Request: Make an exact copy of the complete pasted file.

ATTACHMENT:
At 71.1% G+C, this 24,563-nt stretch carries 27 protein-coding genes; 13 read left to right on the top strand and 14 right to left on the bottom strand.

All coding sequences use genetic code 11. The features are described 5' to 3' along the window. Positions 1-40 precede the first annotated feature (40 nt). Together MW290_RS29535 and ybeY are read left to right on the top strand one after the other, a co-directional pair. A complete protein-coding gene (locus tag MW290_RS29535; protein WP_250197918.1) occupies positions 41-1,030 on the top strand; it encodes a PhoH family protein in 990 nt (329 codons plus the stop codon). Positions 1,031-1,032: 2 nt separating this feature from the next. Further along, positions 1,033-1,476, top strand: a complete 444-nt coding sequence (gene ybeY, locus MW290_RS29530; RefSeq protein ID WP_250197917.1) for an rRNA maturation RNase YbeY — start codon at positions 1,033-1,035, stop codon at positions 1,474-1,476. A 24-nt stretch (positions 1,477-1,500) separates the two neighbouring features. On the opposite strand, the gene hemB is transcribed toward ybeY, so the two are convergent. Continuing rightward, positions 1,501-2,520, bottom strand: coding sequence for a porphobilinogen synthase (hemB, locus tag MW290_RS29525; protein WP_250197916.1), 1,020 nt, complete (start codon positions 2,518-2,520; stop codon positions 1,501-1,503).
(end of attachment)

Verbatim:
At 71.1% G+C, this 24,563-nt stretch carries 27 protein-coding genes; 13 read left to right on the top strand and 14 right to left on the bottom strand.

All coding sequences use genetic code 11. The features are described 5' to 3' along the window. Positions 1-40 precede the first annotated feature (40 nt). Together MW290_RS29535 and ybeY are read left to right on the top strand one after the other, a co-directional pair. A complete protein-coding gene (locus tag MW290_RS29535; protein WP_250197918.1) occupies positions 41-1,030 on the top strand; it encodes a PhoH family protein in 990 nt (329 codons plus the stop codon). Positions 1,031-1,032: 2 nt separating this feature from the next. Further along, positions 1,033-1,476, top strand: a complete 444-nt coding sequence (gene ybeY, locus MW290_RS29530; RefSeq protein ID WP_250197917.1) for an rRNA maturation RNase YbeY — start codon at positions 1,033-1,035, stop codon at positions 1,474-1,476. A 24-nt stretch (positions 1,477-1,500) separates the two neighbouring features. On the opposite strand, the gene hemB is transcribed toward ybeY, so the two are convergent. Continuing rightward, positions 1,501-2,520, bottom strand: coding sequence for a porphobilinogen synthase (hemB, locus tag MW290_RS29525; protein WP_250197916.1), 1,020 nt, complete (start codon positions 2,518-2,520; stop codon positions 1,501-1,503).